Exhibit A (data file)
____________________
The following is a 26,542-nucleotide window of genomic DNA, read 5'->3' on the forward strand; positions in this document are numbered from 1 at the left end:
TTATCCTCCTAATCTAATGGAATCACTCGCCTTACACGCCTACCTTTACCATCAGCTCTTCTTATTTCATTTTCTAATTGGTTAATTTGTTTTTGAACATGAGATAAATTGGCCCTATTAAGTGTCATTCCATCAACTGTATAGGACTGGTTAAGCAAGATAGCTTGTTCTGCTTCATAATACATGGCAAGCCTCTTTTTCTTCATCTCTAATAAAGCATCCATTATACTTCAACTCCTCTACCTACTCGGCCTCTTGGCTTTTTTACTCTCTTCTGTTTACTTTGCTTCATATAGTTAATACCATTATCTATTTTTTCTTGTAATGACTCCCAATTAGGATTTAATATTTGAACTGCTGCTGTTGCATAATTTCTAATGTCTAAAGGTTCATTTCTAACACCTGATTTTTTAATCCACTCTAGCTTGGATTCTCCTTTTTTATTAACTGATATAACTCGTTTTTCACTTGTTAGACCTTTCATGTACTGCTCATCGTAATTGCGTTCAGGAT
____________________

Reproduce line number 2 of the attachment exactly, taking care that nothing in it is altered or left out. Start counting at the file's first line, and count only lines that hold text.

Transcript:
TTATCCTCCTAATCTAATGGAATCACTCGCCTTACACGCCTACCTTTACCATCAGCTCTTCTTATTTCATTTTCTAATTGGTTAATTTGTTTTTGAACATGAGATAAATTGGCCCTATTAAGTGTCATTCCATCAACTGTATAGGACTGGTTAAGCAAGATAGCTTGTTCTGCTTCATAATACATGGCAAGCCTCTTTTTCTTCATCTCTAATAAAGCATCCATTATACTTCAACTCCTCTACCTACTCGGCCTCTTGGCTTTTTTACTCTCTTCTGTTTACTTTGCTTCATATAGTTAATACCATTATCTATTTTTTCTTGTAATGACTCCCAATTAGGATTTAATATTTGAACTGCTGCTGTTGCATAATTTCTAATGTCTAAAGGTTCATTTCTAACACCTGATTTTTTAATCCACTCTAGCTTGGATTCTCCTTTTTTATTAACTGATATAACTCGTTTTTCACTTGTTAGACCTTTCATGTACTGCTCATCGTAATTGCGTTCAGGAT